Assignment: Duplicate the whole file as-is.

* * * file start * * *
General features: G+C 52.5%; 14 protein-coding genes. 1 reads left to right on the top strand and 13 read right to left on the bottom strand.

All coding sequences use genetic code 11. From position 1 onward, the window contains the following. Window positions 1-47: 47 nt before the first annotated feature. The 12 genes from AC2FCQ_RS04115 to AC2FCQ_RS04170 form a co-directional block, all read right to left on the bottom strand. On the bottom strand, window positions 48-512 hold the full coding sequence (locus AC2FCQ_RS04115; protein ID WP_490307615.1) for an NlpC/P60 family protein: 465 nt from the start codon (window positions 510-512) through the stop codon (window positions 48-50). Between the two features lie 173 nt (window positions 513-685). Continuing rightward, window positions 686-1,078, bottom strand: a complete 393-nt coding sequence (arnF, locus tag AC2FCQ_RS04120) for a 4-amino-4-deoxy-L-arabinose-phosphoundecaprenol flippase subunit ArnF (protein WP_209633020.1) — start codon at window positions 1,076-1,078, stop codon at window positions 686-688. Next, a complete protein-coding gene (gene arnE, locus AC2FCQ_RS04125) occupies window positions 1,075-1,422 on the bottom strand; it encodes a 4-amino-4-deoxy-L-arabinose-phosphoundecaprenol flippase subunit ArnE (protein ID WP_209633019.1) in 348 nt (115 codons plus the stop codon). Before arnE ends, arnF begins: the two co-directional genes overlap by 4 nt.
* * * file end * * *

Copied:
General features: G+C 52.5%; 14 protein-coding genes. 1 reads left to right on the top strand and 13 read right to left on the bottom strand.

All coding sequences use genetic code 11. From position 1 onward, the window contains the following. Window positions 1-47: 47 nt before the first annotated feature. The 12 genes from AC2FCQ_RS04115 to AC2FCQ_RS04170 form a co-directional block, all read right to left on the bottom strand. On the bottom strand, window positions 48-512 hold the full coding sequence (locus AC2FCQ_RS04115; protein ID WP_490307615.1) for an NlpC/P60 family protein: 465 nt from the start codon (window positions 510-512) through the stop codon (window positions 48-50). Between the two features lie 173 nt (window positions 513-685). Continuing rightward, window positions 686-1,078, bottom strand: a complete 393-nt coding sequence (arnF, locus tag AC2FCQ_RS04120) for a 4-amino-4-deoxy-L-arabinose-phosphoundecaprenol flippase subunit ArnF (protein WP_209633020.1) — start codon at window positions 1,076-1,078, stop codon at window positions 686-688. Next, a complete protein-coding gene (gene arnE, locus AC2FCQ_RS04125) occupies window positions 1,075-1,422 on the bottom strand; it encodes a 4-amino-4-deoxy-L-arabinose-phosphoundecaprenol flippase subunit ArnE (protein ID WP_209633019.1) in 348 nt (115 codons plus the stop codon). Before arnE ends, arnF begins: the two co-directional genes overlap by 4 nt.